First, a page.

It’s about sharing within our stores, on our digital assets, through our voices, the services that we have, and it’s about working with our community partners to ensure that we’re removing every barrier possible for people to ask for help. If we want people to ask for help, we need to ensure that they know that they don’t have to do this alone. We’re here as their partner.

RTP: The study also found that 53% of Americans believe that hearing about other people’s challenges makes them more comfortable getting help. How does this impact the way retailers should reach out and let people know they can help?

McNulty: You’ll see signage and materials in stores talking about mental health and wellbeing. You’ll see us, whether it’s through our concierge care or through the products we sell in-store and online, talking about the importance of mental health, sleep, nutrition and taking care of not only our physical health but our mental wellbeing too. If you’re picking up a prescription in the pharmacy, our pharmacists are trusted medical partners and providers. They are going to also share information about the services and support CVS Health provides.

We’re doing it in every space we can because that’s how you remove the stigma. That’s how you normalize this conversation around mental health. One of the questions I get asked all the time is, do people we want to get therapy or counseling services in a CVS store? I think people sometimes think we have a big neon sign that says ‘Counseling Taking Place Here,’ with a big arrow. That’s not the case. We have consultation rooms, and you don’t know what someone’s been seen for. You normalize it by putting the care and services right in people’s communities.

RTP: Americans think using digital tools to improve mental health (58%) and using telemedicine for therapy (63%) are helpful for their mental health. Can you list some available digital tools and how they can help patients?

McNulty: One thing we know is that the pandemic required us, as a healthcare community, to rethink how we provide care and support. Prior to the pandemic we served 1% of the population across CVS Health and Aetna with their mental health needs, like coaching, counseling and therapy via telemedicine. Through the pandemic and even now, that number is over 60% via telemedicine.

What we have found is offering telemedicine really helps remove some barriers people previously had to get the care and support they need. Maybe transportation has been an issue, or they just haven’t wanted to take that first step. Or maybe they have time constraints or trouble getting childcare. By removing those barriers and offering telemedicine options, we’ve seen that it increases people’s utilization of these virtual tools.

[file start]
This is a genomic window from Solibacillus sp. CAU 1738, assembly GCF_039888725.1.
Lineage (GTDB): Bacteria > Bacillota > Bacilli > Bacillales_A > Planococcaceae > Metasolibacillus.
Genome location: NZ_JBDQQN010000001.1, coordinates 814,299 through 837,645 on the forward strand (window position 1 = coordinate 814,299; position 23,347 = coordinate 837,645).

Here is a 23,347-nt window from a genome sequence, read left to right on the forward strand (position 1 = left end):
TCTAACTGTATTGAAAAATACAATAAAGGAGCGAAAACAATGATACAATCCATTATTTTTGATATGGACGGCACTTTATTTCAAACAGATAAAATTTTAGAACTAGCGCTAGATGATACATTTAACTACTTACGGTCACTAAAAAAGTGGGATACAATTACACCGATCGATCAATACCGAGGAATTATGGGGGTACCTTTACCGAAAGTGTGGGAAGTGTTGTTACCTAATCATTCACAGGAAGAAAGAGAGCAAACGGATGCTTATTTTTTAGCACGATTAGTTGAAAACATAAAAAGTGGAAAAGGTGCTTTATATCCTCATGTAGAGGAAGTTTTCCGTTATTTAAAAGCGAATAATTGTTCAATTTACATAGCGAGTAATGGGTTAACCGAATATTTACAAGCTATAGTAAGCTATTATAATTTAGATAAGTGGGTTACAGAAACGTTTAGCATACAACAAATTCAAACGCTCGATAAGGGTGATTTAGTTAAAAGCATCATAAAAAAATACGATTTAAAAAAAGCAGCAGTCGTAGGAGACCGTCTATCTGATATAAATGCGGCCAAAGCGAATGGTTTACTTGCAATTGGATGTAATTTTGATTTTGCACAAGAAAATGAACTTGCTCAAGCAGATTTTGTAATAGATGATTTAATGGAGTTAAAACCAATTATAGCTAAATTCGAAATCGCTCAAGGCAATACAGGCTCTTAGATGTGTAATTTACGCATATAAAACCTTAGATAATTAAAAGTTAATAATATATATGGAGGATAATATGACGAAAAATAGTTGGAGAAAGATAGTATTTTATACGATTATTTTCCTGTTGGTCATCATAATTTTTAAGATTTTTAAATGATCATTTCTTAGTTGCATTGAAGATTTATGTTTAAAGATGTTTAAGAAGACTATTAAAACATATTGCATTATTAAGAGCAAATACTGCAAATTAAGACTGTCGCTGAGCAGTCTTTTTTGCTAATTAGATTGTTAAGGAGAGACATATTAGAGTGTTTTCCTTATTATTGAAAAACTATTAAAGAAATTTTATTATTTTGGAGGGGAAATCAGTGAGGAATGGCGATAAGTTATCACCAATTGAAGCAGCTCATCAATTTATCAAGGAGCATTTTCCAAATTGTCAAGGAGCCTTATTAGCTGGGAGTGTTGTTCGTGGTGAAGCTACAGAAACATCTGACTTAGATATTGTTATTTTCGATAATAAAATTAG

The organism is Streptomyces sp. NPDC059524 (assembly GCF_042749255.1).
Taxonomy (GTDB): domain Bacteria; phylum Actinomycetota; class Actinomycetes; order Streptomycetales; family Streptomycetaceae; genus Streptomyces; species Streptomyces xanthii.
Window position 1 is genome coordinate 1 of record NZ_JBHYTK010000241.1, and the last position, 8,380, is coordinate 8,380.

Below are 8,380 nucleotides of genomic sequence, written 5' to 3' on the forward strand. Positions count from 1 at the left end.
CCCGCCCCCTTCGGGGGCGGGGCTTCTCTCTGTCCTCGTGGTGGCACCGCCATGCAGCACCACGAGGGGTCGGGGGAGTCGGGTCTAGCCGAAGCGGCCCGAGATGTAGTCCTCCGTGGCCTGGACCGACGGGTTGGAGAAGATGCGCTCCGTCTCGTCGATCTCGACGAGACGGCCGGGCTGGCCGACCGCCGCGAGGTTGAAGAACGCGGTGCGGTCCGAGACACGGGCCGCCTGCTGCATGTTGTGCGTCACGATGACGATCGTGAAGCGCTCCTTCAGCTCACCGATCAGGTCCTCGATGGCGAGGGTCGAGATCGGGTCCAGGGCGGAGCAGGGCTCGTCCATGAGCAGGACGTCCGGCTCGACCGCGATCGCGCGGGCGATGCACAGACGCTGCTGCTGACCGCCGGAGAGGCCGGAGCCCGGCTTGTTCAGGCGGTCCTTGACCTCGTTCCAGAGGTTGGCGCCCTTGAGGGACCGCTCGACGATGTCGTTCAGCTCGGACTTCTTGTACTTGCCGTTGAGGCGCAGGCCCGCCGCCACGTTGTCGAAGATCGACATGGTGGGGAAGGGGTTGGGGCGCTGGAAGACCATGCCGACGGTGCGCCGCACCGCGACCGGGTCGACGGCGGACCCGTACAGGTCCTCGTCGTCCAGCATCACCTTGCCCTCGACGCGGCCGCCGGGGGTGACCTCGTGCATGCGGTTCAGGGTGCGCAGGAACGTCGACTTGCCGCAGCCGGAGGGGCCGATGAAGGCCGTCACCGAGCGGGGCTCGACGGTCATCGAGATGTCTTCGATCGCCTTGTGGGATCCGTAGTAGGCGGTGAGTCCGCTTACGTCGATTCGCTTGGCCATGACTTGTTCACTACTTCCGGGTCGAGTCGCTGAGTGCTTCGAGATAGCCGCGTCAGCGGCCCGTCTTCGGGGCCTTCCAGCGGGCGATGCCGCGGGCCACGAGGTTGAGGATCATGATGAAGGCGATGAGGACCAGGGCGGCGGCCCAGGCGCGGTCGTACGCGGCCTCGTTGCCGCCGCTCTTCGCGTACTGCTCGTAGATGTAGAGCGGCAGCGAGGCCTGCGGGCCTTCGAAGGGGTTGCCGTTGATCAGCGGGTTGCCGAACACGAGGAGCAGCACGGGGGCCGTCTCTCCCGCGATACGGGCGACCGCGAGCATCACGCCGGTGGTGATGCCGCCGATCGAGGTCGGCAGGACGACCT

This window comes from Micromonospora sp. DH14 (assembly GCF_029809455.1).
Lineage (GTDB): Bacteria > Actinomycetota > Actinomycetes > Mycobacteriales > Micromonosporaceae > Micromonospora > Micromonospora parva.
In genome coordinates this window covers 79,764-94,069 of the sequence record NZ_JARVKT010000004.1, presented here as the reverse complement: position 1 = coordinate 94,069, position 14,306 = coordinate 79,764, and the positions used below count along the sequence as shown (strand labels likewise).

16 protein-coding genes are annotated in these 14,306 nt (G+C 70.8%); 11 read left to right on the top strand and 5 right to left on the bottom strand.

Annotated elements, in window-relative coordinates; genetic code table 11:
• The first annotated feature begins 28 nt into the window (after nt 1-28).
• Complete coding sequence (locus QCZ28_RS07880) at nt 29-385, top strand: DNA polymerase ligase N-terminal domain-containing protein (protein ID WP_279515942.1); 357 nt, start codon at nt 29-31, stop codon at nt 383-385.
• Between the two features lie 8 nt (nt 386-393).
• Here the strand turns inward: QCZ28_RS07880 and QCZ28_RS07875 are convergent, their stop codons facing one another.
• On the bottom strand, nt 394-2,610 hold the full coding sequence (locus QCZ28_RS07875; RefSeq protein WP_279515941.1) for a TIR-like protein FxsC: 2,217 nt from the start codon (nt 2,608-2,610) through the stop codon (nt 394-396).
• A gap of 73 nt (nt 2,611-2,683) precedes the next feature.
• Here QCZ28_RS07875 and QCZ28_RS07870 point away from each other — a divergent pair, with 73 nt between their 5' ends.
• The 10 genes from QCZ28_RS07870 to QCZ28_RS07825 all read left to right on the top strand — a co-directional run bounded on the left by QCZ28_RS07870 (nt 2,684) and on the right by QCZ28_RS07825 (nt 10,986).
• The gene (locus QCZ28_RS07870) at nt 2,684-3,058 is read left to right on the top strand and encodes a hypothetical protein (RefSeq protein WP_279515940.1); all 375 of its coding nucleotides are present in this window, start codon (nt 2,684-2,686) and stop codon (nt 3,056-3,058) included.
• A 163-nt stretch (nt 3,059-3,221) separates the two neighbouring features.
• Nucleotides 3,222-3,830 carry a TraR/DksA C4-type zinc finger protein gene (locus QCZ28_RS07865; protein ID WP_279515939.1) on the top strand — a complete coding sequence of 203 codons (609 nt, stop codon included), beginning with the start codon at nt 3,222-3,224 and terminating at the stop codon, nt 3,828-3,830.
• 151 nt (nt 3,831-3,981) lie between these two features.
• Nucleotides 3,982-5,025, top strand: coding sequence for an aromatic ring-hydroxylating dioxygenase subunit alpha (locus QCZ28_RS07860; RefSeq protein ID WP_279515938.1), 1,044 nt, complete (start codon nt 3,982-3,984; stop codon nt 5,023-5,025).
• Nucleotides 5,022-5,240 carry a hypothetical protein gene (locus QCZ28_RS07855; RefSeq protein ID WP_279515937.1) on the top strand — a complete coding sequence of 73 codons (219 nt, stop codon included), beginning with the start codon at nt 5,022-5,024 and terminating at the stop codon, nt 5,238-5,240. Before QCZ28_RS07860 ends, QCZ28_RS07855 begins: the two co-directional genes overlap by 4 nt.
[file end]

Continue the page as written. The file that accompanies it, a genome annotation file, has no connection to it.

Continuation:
We’ve also seen that people don’t want just telemedicine, they want a combination of in-person and virtual. We aim to match our capabilities to align with what people are comfortable with, wherever they are on their mental health journey.

RTP: Nearly three in four employed adults agree that employers should offer their employees resources and access to mental health services. What are some of the advantages companies can expect from offering these resources, especially given the tight job market?

McNulty: It’s really important to have these conversations, because if you just think about the pandemic and what has happened, the value proposition between an employee and an employer has changed. Employees are asking for benefits that they find really effective and needed for not only them but their families, because everybody’s mental health has been impacted through the pandemic.

Employers need to be meeting people where they’re at, offering benefits and services that impact all their employees whether they’re covered under their medical plan or not. For example, many employers offer an Employee Assistance Program (EAP), but most employees don’t know that the EAP has changed. It’s not something that you maybe use when you don’t get along with your boss.

A really good EAP program offers support services for the things that get in life’s way. Maybe you have immediate financial issues or you need help with finding daycare or transportation. A good EAP provides support to the employee’s family.

If you think about what is important to people, it’s not only them as the individual but their families too. An employer can offer a great employee assistance program, like we do with Resources for Living, that helps meet the needs of the family, removes barriers to access and helps people be the best they can be when they’re at work, at home and in their communities. The value is absolutely beneficial for employers. In fact, with really strong EAPs, we see an $8 return on every $1 investment.